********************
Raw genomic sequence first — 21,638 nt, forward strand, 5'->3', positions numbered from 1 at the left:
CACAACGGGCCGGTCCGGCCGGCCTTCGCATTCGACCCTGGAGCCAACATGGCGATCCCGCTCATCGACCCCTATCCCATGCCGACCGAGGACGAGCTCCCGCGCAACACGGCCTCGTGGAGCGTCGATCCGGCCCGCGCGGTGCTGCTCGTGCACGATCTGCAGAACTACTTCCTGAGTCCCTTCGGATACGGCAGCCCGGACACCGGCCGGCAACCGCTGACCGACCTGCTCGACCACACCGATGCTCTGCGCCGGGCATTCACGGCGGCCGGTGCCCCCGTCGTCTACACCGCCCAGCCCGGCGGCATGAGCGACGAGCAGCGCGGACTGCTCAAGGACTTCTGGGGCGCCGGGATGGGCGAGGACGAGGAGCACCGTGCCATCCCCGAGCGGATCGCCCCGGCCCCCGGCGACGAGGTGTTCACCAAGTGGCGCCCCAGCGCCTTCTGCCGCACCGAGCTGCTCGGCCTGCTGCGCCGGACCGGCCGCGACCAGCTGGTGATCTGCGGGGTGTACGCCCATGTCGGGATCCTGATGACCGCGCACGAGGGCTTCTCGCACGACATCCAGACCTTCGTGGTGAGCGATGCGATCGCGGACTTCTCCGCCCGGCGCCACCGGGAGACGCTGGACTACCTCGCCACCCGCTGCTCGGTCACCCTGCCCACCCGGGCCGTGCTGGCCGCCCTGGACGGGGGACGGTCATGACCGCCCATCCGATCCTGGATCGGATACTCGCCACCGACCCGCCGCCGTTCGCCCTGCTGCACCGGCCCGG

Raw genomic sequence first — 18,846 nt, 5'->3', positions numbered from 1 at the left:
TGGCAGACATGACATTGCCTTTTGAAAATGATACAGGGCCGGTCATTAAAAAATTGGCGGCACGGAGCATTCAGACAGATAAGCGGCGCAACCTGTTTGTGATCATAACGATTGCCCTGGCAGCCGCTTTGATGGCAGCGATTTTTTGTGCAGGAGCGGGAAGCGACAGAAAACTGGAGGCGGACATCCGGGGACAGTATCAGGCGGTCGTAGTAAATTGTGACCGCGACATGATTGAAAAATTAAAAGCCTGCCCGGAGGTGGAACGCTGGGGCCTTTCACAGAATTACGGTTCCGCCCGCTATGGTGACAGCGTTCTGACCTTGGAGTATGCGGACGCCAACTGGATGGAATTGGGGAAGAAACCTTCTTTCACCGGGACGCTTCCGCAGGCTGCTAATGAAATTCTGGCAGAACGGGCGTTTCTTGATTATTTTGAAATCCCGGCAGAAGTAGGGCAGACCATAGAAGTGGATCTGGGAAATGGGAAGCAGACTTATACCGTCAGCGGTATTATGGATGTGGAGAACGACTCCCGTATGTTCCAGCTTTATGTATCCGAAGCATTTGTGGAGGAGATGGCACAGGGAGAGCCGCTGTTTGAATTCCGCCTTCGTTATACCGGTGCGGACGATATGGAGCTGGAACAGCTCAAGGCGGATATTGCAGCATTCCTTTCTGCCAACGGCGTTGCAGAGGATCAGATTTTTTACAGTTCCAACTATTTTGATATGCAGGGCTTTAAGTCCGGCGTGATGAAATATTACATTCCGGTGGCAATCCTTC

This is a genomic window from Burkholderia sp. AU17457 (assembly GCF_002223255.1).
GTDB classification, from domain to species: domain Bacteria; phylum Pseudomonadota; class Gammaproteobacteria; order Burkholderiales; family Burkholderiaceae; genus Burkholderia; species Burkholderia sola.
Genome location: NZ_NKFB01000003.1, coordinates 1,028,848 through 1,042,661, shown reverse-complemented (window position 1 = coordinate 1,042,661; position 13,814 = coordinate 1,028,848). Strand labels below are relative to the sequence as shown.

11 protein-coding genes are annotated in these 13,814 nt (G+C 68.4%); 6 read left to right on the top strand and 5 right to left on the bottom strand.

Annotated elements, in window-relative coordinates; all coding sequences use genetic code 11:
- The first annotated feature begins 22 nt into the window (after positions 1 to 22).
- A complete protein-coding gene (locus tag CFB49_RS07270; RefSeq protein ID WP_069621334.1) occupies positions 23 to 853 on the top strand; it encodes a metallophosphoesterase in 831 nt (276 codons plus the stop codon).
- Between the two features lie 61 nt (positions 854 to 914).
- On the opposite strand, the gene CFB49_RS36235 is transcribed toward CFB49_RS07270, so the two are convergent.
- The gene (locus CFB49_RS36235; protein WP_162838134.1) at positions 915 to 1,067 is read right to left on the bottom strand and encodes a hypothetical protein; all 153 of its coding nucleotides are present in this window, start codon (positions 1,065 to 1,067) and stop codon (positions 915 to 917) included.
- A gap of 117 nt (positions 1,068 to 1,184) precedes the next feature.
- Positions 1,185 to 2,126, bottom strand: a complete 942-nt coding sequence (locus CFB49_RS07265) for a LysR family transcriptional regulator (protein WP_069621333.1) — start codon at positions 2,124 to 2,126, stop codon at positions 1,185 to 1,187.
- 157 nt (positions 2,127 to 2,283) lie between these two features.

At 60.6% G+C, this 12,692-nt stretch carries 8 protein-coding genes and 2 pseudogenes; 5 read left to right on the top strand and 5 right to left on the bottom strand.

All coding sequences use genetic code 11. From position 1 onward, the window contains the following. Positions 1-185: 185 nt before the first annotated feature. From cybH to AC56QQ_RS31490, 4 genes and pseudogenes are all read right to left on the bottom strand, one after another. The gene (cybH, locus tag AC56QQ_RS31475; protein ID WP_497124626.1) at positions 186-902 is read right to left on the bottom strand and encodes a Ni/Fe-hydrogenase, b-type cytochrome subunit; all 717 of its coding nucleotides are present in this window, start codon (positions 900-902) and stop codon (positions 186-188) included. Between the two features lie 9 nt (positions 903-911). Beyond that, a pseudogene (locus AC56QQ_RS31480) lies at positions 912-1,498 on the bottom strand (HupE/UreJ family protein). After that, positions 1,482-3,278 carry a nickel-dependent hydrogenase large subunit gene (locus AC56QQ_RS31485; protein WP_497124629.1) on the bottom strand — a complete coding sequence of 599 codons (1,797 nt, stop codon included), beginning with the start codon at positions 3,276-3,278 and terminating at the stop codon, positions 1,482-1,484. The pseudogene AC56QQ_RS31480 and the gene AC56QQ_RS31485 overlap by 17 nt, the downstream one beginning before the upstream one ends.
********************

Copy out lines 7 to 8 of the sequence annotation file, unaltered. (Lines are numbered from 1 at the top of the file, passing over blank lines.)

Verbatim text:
Genome location: NZ_NKFB01000003.1, coordinates 1,028,848 through 1,042,661, shown reverse-complemented (window position 1 = coordinate 1,042,661; position 13,814 = coordinate 1,028,848). Strand labels below are relative to the sequence as shown.

11 protein-coding genes are annotated in these 13,814 nt (G+C 68.4%); 6 read left to right on the top strand and 5 right to left on the bottom strand.